Once DeBlois stepped away from the podium, it was time for Rob Minkoff to take to the stage and talk up his feature film version of that old Jay Ward favorite, "Mr. Peabody & Sherman." Those who recall those "Peabody's Improbable History" segments from the original "Rocky & His Friends " show (AKA "The Rocky & Bullwinkle Show") already know the basic premise (i.e., a super-smart dog and his pet boy time-travel through the use of their amazing WABAC machine. Where they then meet & interact with various colorful characters from the annuals of history).
Well, back when he was a kid, Rob was a huge fan of the "Peabody's Improbable History" portion of "The Adventures of Rocky & Bullwinkle." Not just because of all the great gags and/or awful puns that Jay & his writers would cram into every episode. But also because Peabody & Sherman celebrated Minkoff's favorite subject in school. Which was history.
So when DreamWorks Animation reached out 2 1/2 years ago and offered Rob the opportunity to develop a feature film version of "Peabody's Improbable History," he jumped at it. Not only because he loved the source material. But also because Minkoff saw in these comical characters an opportunity to comment on what's going on in today's world.
The characters of Mr. Peabody & Sherman as they were originally depicted back in 1959 - 1964 on "The Bullwinkle Show."
"I mean, think about it. A dog adopts a boy. Even in today's world, the question of who-gets-to-adopt-whom is still very much part of our on-going dialogue about what makes up a family," Rob explained. "Which is why -- in a weird sort of way -- I think of Peabody & Sherman as our first modern family."
And speaking of "Modern Family," Minkoff tapped Ty Burrell (who recently won a Primetime Emmy for his portrayal of doofy Dad Phil Dunphy on that hit ABC series) to come voice the overly-intelligent Mr. Peabody mostly because of Burrell's natural warmth.
"The character of Mr. Peabody is -- Well, I can't tell what this film's writers call that character. Because it's rather an un-family friendly word -- something of a know-it-all," Rob laughed. "But Ty has a way of plowing through all of Mr. Peabody's dialogue -- which is often just page after page of exposition, since this character has to constantly explain to Sherman who all of these historical figures are -- and then making him seem like this Dad who really does mean well, who genuinely wants to connect with his adoptive son but sometimes his great intellect gets in the way. It's Ty's natural warmth that makes you see the humanity in this super-smart dog."
As this DreamWorks Animation preview event drew to a close last night, NATO reps seemed extremely pleased with the footage & information that Aronson, DeBlois, Minkoff, and Taubin had shared with them. Over an after-event dinner at Sequoia, the general consensus seemed to be that "Mr. Peabody & Sherman" looked to be a fun time-travel adventure that the kids would enjoy which still had enough smart gags that it would also entertain the adults in the audience. As for "How to Train Your Dragon 2," the theater owners that I spoke with just couldn't wait to get their mits on this new Dean DeBlois movie. Based on the footage that they were shown last night, these folks already seem to be believe that the second film of the "Dragon" trilogy will be one of the top earners for the Summer of 2014.But what about you folks? Are you eager to see a feature-length version of "Peabody's Improbable History" ? Or how excited are you to return to Berk with "How to Train Your Dragon 2" ?EDITOR'S NOTE: An earlier version of this article featured imagery from Thursday night's presentation at the AMC Loews Georgetown 14. At the request of 20th Century Fox, these images have since been removed from this story.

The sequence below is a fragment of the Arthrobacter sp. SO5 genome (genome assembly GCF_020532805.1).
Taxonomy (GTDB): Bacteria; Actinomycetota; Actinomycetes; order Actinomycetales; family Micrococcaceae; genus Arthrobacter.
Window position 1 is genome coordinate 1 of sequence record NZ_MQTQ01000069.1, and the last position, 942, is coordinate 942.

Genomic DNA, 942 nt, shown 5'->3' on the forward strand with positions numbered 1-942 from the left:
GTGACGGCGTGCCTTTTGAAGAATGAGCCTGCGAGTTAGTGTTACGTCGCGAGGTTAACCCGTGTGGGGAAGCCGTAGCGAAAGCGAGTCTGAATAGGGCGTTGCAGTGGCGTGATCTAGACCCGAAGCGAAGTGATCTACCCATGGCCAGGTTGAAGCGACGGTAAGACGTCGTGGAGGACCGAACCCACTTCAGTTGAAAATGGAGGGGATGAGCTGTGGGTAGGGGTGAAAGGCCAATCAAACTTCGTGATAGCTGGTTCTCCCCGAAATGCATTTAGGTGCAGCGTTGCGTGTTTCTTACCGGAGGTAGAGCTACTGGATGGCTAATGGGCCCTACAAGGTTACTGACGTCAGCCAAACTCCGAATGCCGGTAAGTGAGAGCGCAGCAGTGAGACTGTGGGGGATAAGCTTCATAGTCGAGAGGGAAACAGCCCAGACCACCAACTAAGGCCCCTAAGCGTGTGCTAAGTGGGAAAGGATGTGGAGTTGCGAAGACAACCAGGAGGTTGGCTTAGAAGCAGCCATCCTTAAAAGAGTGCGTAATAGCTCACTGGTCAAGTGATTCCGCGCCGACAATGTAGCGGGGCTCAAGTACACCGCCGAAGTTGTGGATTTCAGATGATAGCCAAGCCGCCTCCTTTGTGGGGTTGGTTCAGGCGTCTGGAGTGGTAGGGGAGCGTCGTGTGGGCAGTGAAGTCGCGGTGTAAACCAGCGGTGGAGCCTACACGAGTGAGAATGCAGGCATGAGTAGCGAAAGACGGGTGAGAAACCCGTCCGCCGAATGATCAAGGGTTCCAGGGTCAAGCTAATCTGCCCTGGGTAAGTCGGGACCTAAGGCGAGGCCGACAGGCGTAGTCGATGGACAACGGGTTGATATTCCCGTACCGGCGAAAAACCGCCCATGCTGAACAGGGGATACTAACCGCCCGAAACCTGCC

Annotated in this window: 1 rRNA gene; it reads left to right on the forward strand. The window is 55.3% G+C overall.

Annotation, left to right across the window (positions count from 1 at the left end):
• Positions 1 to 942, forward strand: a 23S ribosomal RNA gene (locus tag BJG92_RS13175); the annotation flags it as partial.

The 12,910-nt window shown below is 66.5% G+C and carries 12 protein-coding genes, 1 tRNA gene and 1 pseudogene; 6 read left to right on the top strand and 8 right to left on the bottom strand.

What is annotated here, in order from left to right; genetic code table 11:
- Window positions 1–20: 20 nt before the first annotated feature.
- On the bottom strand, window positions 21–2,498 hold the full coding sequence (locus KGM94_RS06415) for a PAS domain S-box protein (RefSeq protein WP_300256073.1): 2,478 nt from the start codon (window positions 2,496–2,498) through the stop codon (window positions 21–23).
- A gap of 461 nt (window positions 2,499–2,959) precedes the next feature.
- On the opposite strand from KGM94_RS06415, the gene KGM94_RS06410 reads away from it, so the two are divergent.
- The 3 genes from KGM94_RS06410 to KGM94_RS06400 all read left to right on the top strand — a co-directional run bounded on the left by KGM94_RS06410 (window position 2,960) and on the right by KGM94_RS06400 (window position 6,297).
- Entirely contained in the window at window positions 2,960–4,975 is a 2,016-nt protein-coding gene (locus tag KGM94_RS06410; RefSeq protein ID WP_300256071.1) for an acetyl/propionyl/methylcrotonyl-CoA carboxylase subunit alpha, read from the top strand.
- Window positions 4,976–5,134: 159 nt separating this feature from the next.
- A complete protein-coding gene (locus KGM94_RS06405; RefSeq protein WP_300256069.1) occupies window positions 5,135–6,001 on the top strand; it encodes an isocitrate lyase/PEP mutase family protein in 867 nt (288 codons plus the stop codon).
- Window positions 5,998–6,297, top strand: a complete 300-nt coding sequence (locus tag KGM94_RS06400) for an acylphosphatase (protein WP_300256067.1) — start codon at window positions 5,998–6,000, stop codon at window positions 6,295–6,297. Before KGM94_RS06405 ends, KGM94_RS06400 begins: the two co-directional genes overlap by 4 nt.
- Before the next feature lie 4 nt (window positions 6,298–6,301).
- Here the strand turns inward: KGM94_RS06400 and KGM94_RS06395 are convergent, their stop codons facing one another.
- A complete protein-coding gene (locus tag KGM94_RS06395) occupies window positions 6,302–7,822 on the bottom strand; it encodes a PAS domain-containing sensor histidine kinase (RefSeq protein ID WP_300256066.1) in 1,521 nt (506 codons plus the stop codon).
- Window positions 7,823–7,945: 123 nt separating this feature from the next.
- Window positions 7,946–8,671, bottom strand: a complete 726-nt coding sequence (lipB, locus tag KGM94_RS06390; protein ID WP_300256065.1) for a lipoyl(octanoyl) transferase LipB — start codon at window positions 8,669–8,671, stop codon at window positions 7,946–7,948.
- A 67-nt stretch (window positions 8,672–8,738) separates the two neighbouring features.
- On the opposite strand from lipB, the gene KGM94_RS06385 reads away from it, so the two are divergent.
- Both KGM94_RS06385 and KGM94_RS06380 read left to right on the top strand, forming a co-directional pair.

Ty Burell seems like a fine choice for Mr. Peabody, but am I remembering correctly that Robert Downey Jr. was going to play him originally?
I certainly have not seen any footage from Dragon 2...but it seems a bit of stretch to compare it to Empire, Godfather 2, AND Toy Story 2. I mean Toy Story 2 was a perfect self contained story. I saw Toy Story 2 before I ever saw the original Toy Story and it holds up perfectly on it's own. It's a complete story. Empire Strikes Back is a great Star Wars movie...but it's not a complete story. Sounds like Dragon 2 is not going to be a complete story either. I am sure it will do very well....but I don't see it being a "top earner" or even on par with any of the other 3 movies mentioned. I just don't see it.
I'm curious as to what clips were shown from Peabody...they weren't mentioned in the article.